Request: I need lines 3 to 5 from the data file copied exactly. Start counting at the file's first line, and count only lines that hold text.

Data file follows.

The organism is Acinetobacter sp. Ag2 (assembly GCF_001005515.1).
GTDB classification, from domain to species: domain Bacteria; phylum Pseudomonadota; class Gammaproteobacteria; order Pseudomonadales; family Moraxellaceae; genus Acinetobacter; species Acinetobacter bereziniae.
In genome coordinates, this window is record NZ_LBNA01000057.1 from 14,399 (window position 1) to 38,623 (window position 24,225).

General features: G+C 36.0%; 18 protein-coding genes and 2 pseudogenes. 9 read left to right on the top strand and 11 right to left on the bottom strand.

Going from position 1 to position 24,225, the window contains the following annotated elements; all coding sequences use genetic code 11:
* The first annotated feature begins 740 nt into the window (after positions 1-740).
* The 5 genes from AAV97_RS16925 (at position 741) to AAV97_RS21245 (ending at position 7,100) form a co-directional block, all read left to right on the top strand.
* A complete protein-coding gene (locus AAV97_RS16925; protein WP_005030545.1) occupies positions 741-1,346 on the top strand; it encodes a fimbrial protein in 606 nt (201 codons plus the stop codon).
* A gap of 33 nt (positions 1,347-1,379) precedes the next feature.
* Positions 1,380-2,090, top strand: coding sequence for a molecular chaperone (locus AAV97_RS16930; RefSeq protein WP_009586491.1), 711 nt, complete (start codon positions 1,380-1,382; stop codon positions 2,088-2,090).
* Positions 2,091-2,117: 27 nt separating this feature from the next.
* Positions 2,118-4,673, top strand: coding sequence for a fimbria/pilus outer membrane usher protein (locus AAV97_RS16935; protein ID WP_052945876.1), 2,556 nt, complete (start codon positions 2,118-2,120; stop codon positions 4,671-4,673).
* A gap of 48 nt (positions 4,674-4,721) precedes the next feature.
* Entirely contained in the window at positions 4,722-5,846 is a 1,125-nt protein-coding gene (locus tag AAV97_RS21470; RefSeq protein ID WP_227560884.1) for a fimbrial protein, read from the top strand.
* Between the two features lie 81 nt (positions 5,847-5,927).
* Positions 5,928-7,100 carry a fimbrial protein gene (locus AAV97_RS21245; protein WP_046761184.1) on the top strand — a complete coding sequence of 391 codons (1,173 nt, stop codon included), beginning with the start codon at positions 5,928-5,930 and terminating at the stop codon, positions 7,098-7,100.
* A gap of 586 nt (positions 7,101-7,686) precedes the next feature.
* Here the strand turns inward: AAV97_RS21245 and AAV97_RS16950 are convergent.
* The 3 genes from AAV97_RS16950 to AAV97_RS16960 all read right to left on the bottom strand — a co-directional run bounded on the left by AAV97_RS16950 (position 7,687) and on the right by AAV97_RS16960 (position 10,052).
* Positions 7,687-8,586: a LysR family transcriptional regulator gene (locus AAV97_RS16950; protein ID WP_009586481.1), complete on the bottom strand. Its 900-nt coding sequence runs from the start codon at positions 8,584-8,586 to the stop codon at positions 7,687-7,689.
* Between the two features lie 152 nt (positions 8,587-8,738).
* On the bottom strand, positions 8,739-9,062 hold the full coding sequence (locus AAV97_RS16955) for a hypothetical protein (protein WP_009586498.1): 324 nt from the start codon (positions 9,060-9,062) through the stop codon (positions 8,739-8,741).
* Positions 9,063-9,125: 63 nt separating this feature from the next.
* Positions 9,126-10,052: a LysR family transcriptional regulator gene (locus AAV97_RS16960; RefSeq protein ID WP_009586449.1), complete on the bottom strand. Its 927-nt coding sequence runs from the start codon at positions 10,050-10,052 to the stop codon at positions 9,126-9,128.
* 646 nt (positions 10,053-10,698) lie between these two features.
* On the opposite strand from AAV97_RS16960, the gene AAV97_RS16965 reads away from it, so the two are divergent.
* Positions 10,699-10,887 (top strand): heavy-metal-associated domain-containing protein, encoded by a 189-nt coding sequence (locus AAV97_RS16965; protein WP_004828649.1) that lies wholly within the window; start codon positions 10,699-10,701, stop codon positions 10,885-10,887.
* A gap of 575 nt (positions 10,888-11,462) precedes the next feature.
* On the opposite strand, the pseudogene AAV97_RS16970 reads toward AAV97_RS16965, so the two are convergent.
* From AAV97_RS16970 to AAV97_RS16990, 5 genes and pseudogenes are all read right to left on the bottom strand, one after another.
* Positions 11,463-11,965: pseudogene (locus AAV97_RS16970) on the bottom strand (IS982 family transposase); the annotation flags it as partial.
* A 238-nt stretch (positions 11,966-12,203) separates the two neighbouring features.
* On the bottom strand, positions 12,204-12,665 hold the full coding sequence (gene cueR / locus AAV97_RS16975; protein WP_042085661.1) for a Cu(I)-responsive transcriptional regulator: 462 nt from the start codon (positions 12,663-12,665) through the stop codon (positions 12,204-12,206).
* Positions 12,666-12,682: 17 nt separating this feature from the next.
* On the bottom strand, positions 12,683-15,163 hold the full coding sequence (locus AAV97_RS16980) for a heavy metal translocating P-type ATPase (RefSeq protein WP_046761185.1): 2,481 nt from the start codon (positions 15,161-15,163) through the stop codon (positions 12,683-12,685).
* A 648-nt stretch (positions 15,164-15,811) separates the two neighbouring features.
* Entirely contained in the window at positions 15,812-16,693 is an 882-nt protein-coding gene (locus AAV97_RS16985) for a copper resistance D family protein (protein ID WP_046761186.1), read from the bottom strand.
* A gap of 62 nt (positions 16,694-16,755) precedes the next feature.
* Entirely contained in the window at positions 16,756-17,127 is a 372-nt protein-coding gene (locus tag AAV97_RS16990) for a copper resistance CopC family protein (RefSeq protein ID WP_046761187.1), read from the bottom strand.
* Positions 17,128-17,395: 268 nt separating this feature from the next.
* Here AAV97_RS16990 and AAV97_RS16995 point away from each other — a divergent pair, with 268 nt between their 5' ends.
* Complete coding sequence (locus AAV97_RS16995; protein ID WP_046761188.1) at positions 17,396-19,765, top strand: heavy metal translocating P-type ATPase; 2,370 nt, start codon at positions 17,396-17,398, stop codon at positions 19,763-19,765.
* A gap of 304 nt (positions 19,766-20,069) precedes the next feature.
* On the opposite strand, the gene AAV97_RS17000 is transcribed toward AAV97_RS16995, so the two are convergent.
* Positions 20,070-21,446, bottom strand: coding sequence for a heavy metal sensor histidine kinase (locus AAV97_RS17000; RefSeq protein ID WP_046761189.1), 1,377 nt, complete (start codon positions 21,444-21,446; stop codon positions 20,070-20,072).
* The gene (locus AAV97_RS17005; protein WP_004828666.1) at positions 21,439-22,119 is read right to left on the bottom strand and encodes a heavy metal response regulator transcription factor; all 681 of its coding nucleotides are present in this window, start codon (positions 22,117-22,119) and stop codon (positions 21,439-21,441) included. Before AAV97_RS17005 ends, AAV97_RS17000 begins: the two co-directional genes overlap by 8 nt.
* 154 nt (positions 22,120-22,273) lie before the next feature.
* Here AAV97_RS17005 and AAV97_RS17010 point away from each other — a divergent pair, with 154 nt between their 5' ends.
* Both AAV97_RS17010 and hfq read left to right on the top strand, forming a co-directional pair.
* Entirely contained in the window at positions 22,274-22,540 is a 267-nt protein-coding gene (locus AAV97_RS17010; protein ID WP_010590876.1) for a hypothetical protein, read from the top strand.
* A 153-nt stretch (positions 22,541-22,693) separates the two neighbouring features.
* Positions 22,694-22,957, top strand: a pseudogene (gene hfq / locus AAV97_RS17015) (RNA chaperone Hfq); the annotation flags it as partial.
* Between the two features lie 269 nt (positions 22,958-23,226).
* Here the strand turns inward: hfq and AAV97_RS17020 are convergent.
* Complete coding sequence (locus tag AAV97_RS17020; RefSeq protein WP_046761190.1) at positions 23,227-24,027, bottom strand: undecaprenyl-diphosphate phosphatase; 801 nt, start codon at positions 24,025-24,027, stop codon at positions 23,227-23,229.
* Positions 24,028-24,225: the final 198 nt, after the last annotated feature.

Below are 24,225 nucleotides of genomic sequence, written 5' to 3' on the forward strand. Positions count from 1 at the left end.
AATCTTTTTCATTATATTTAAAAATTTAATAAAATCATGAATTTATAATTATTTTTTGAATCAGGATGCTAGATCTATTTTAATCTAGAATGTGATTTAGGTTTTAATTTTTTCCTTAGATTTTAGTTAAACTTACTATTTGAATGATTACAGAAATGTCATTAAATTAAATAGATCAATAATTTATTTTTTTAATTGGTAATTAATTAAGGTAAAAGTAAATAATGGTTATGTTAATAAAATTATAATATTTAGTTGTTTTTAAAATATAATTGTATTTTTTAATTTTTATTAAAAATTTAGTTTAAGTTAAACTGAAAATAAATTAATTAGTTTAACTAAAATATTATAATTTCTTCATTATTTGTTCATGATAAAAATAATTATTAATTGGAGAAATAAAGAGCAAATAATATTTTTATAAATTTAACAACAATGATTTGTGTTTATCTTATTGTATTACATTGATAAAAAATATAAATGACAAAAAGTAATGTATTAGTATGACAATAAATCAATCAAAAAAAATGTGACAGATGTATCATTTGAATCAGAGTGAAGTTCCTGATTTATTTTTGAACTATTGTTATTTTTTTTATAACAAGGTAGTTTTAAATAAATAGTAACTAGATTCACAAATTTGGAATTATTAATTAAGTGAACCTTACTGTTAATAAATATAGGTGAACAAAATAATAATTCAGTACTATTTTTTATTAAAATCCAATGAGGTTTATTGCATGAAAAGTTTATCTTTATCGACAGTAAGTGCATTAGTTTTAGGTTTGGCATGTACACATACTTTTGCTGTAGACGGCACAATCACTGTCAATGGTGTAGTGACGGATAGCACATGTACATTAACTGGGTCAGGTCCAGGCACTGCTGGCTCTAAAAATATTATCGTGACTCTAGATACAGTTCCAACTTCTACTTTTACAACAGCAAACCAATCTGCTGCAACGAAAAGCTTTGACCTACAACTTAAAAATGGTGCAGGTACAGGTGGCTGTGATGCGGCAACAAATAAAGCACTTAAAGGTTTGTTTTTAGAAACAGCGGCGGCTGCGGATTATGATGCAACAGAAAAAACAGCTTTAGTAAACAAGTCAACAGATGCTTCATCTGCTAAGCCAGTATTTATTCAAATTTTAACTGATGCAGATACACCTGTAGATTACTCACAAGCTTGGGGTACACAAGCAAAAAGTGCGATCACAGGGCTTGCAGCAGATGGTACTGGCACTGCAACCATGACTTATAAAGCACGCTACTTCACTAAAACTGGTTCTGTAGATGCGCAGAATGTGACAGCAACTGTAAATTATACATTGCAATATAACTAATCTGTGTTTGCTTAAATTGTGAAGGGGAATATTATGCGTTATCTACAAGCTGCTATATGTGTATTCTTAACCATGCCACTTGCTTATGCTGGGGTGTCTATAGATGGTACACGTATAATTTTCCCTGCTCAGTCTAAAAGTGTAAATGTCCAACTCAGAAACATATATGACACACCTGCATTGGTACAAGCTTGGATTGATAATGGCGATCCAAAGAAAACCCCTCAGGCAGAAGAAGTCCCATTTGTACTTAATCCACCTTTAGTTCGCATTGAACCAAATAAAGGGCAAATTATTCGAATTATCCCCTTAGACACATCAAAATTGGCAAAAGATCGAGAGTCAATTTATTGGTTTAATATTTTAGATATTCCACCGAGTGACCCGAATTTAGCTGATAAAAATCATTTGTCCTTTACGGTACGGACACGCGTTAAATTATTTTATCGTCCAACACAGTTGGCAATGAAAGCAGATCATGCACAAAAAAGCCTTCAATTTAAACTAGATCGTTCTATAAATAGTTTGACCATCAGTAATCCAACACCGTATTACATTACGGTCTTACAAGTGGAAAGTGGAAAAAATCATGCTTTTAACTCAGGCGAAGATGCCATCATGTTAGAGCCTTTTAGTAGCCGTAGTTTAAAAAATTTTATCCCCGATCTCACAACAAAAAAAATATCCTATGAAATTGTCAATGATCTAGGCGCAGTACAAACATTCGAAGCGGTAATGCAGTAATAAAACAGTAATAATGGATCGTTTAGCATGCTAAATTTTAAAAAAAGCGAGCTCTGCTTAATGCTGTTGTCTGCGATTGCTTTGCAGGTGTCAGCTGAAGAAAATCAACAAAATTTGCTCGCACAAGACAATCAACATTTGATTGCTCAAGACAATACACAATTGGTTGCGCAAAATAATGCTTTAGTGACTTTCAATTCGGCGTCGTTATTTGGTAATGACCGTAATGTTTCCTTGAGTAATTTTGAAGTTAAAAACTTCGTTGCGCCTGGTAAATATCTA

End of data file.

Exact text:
In genome coordinates, this window is record NZ_LBNA01000057.1 from 14,399 (window position 1) to 38,623 (window position 24,225).

General features: G+C 36.0%; 18 protein-coding genes and 2 pseudogenes. 9 read left to right on the top strand and 11 right to left on the bottom strand.

Going from position 1 to position 24,225, the window contains the following annotated elements; all coding sequences use genetic code 11: